Scientists have created tiny metal “nanoterminators” that they hope can carry cancer drugs straight to the problem cells.
The researchers hope that the new solution can allow doctors to send treatments much more quickly to their target, potentially allowing for the treatemnet of cancer much more effectively.
The new development uses a liquid metal that is placed in a solution and then into the bloodstream, where it can attach itself to cancer cells and kill them off. Once that is done, the metal can then biodegrade.
“The advance here is that we have a drug-delivery technique that may enhance the effectiveness of the drugs being delivered, can help doctors locate tumors, can be produced in bulk, and appears to be wholly biodegradable with very low toxicity,” said Zhen Gu, one of the authors of the paper, in a statement. “And one of the advantages of this technique is that these liquid metal drug carriers – or ‘nano-terminators’ – are very easy to make.”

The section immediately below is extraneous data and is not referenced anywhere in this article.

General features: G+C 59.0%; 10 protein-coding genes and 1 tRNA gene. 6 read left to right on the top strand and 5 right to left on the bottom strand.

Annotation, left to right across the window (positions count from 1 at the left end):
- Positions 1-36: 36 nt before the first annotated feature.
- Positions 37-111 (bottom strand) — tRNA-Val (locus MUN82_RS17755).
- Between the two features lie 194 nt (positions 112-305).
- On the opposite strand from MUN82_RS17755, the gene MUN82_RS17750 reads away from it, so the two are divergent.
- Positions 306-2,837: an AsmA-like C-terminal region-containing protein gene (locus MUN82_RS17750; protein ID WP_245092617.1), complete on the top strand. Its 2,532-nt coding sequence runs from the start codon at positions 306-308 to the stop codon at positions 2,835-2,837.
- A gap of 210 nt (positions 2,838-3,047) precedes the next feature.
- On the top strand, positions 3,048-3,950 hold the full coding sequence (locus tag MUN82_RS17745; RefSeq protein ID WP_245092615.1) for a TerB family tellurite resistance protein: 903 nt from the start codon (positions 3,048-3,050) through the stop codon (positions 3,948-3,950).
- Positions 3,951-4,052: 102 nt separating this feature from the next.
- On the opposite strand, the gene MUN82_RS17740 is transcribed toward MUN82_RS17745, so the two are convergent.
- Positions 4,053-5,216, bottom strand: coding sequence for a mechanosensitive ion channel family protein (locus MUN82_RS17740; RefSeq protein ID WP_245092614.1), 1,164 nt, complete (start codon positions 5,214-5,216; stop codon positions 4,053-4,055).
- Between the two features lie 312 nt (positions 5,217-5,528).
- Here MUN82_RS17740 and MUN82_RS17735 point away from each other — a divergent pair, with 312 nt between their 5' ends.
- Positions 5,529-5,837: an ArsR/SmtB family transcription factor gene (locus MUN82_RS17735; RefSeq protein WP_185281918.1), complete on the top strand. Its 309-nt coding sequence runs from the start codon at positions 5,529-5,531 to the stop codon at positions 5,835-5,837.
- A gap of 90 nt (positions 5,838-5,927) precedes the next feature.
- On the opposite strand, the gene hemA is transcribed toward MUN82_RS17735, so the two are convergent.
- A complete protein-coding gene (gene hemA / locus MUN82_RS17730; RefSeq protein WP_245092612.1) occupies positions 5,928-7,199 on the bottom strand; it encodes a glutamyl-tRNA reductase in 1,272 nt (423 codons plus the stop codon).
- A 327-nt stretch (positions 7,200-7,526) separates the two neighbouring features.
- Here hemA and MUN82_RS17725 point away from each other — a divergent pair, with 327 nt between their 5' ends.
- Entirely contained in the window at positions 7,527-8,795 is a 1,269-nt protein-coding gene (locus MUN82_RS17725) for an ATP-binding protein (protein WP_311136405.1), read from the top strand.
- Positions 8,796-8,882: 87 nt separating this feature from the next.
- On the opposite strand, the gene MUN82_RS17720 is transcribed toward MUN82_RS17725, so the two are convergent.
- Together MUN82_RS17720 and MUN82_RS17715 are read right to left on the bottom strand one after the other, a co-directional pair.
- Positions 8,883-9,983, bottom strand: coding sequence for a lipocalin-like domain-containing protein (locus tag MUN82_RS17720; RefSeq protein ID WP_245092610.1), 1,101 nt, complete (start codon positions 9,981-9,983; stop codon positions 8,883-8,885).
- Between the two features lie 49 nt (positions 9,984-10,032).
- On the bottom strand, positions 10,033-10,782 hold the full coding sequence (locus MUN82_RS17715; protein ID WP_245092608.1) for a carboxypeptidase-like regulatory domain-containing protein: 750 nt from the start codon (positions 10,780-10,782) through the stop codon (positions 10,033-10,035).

To make the drug, researchers put the metal into a solution that has two different molecules in it. That is then hit with ultrasound, which transforms them to make them into carriers.
Scientists can then introduce cancer drugs into the solution, take the nanodroplets and put them into the bloodstream.
Because of the way that they are created, the tiny droplets seek out cancer cells and become latched onto them. The cancer cells themselves then absorb the droplets and so sends the drug straight into the cell.
The researchers have already tested the treatment in a mouse, and found that it is far more effective than injecting it straight into the patient. There didn’t seem to be any toxic reaction from the mouse’s body, the researchers said.
“This was a proof-of-concept study, but very encouraging,” said Gu. “Like the fictional Terminator, this carrier is transformable: smashed from bulk material, fused inside cancer cells and eventually degraded and cleared. We are hoping to do additional testing in a large animal study to get closer to potential clinical trials.”
The research is published in Nature Communications.
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